Virtual Immersion

Envisioning The Future of Nursing


A woman sits with her back to the camera before monitors and a large window. Through the window, she is observing three masked nurses working around a dummy on an exam table.

Nurses have come a long way from practicing injections on oranges and each other. Emory nursing students will soon be able to practice treating realistic, complex wounds on mannequins, delivering a baby in a car, and setting up a COVID-19 testing center.

Nursing education has employed simulation as a key mode of training for many decades, though in far less sophisticated ways as today. 

According to the American Nurses Association, in 1911 the first nursing mannequin was a life-sized doll named “Mrs. Chase,” which students used to learn how to dress, turn, and transfer patients.

4 nurses in a black and white photo from the early part of the 20th Century stand around a dummy on a bed.

The new Simulation and Clinical Skills Lab that will be housed in the Emory Nursing Learning Center (ENLC) will be a far cry from what Beth Ann Swan experienced as an undergraduate nursing student in Pennsylvania some years ago. 

Swan, executive director of the center for the Nell Hodgson Woodruff School of Nursing, says her school had a skills lab with hospital beds.

Nursing students practiced on each other, conducting assessments and giving injections to oranges. 

“We certainly didn’t have anything like the technology we have today,” says Swan.

In the 1990s, medical companies began catching up by developing affordable, high-fidelity patient mannequins that were precursors to the ones that medical and nursing educators use today.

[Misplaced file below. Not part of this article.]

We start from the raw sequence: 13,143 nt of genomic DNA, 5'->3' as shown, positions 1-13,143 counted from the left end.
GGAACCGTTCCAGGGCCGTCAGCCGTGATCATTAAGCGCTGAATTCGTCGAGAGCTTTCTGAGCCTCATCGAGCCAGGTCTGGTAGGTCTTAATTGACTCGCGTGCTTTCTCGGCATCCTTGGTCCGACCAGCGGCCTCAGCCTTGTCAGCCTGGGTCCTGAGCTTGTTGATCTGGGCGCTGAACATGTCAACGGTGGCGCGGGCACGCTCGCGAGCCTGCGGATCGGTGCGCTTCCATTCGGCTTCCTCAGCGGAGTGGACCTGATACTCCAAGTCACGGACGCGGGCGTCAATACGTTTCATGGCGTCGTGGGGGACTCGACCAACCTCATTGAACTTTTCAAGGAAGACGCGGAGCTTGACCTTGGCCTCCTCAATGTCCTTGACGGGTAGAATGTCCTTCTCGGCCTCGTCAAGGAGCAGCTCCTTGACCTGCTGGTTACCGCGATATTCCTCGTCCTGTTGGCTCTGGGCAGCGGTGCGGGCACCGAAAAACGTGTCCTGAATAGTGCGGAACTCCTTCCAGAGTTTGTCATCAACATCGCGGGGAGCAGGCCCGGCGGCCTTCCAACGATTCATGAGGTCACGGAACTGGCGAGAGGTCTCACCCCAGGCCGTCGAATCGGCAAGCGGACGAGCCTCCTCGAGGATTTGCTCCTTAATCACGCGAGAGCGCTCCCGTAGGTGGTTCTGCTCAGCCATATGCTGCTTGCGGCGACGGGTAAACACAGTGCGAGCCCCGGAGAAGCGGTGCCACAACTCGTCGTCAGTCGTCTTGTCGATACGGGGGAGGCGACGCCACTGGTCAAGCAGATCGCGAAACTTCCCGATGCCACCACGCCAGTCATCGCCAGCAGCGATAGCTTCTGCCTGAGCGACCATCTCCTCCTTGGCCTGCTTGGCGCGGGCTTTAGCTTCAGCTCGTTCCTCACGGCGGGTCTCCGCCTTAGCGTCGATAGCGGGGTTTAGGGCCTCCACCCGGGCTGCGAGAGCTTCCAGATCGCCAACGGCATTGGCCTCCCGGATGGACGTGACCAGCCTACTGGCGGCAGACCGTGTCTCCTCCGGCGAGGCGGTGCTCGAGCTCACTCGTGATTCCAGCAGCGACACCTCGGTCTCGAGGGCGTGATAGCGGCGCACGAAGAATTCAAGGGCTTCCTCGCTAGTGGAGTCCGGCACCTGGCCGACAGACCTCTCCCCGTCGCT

When it opens in May 2022, not only will the ENLC’s Simulation and Clinical Skills Lab be the largest in Georgia, but it also will be one of the most advanced. The facility will include several simulated hospital rooms populated with high-tech patient mannequins, as well as a re-creation of an operating room, where nurse anesthesia doctoral students will train. 

All of the spaces in the lab will immerse students in clinical realism—psychological, physical, and conceptual.

An integrated audiovisual system will broadcast and record students during their simulated sessions with mannequins and standardized patients. 

“We’ll be able to capture and record video in real time and then faculty can use it as a teaching-learning strategy, or as a debrief tool, and students can use it to assess their skills,” Swan says.

High-fidelity operating room

A woman with her back to the camera observes nursing students in the ENLC

Virtual technology is also planned to be a key part of the lab, enabling students to don goggles to immerse themselves in a patient scenario. 

Computerized overlays can be placed on a patient mannequin to show, for instance, a more complicated type of wound.

“When you have high-fidelity spaces that simulate real-world clinical experiences, students are able to have hands-on practice in a safe environment,” Swan says. “When students walk into a simulated learning environment, they have the opportunity to practice critical skills in an immersive and dynamic space.” 

For Swan, the ENLC is about leveraging space and technology to optimize learning.

Swan is eager for students and faculty to take full advantage of the new space.